The CAA announced on 12 June that it now requires National Air Traffic Services (NATS) to achieve an average annual delay of no more than 1.2 minutes across approximately the 2 million flights it handles each year, despite being told by NATS that such a target was “unattainable except in abnormal circumstances.”
On behalf of the 2,300 NATS air traffic controllers represented by Prospect, National Secretary David Luxton said: “We are dismayed that the regulator has dismissed air traffic controllers’ concerns that the 1.2 minutes delay target could impact on safety. It will result in more pressure on controllers to increase the hourly flow of flights through the busy sectors of airspace.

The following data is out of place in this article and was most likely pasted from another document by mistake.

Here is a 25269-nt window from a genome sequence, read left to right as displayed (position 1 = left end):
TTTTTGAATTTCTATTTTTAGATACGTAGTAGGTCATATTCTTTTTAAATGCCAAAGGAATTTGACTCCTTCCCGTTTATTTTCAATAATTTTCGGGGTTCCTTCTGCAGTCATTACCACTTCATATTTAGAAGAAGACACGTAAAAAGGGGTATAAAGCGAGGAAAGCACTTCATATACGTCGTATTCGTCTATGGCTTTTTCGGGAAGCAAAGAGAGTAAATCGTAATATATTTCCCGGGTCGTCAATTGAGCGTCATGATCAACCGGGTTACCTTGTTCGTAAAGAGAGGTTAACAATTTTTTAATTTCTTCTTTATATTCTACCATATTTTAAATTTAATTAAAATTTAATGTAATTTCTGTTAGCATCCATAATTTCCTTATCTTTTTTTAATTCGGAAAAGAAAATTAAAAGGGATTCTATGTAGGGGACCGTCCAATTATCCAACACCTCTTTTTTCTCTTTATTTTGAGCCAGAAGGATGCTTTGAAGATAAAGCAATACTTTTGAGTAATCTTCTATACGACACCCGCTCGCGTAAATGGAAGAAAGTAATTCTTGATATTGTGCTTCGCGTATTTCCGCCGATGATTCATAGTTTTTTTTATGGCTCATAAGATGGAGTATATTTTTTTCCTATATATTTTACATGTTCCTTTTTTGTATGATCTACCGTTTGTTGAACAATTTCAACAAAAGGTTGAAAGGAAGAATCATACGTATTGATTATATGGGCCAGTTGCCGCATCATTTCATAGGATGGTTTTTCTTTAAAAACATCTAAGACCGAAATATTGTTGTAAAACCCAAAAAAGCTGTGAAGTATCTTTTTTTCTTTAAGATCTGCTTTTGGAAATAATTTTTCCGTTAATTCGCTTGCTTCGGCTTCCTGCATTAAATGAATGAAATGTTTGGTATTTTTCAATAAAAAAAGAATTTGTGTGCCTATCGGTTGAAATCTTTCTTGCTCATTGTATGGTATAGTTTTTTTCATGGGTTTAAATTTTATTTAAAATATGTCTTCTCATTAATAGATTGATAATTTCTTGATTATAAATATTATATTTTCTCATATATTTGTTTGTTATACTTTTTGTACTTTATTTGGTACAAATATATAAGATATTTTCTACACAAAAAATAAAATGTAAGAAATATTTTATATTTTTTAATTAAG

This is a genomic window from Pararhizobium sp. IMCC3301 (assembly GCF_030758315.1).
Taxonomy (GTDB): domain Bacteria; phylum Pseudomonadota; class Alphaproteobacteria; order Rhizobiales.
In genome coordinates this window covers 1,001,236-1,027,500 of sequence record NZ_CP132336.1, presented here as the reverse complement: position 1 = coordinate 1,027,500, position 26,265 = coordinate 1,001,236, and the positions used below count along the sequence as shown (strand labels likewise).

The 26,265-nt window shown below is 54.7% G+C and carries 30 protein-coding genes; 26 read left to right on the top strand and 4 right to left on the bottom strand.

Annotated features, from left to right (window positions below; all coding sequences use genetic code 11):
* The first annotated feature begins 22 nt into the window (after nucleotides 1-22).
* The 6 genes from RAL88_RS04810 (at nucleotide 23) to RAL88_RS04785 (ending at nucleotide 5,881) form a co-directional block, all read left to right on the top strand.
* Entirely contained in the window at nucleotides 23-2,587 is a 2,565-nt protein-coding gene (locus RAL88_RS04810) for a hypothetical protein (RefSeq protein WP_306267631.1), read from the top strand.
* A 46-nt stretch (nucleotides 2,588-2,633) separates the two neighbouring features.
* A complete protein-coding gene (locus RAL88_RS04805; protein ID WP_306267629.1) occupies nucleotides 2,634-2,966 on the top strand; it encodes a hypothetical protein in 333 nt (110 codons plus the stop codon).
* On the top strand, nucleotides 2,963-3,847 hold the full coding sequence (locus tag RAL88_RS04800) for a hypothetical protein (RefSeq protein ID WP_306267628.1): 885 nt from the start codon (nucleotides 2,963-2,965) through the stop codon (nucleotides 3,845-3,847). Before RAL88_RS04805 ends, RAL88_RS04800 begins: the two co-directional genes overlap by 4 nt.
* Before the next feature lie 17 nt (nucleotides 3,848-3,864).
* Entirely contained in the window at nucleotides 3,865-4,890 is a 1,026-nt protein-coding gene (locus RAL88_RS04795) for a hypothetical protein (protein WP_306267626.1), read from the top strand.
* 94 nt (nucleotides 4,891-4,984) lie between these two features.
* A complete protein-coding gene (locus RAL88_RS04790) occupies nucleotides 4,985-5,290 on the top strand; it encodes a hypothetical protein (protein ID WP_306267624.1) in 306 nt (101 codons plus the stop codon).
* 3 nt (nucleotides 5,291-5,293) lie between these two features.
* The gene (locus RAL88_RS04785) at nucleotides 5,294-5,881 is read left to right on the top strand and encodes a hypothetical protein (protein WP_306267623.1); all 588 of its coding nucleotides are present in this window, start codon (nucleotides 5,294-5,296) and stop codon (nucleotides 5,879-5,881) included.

“It will also place further financial pressure on NATS if the target is not met when NATS is already struggling to find £25m of further cost savings this financial year. The CAA’s decision means it could now face penalties of up to £10m for failing to meet an unrealistic and unattainable delay target.
“Economic regulation of NATS should not be considered in isolation from safety regulation, particularly while there continues to be an acute shortage of controllers at the main en-route air traffic centre at Swanwick, which has been a major cause of delays.”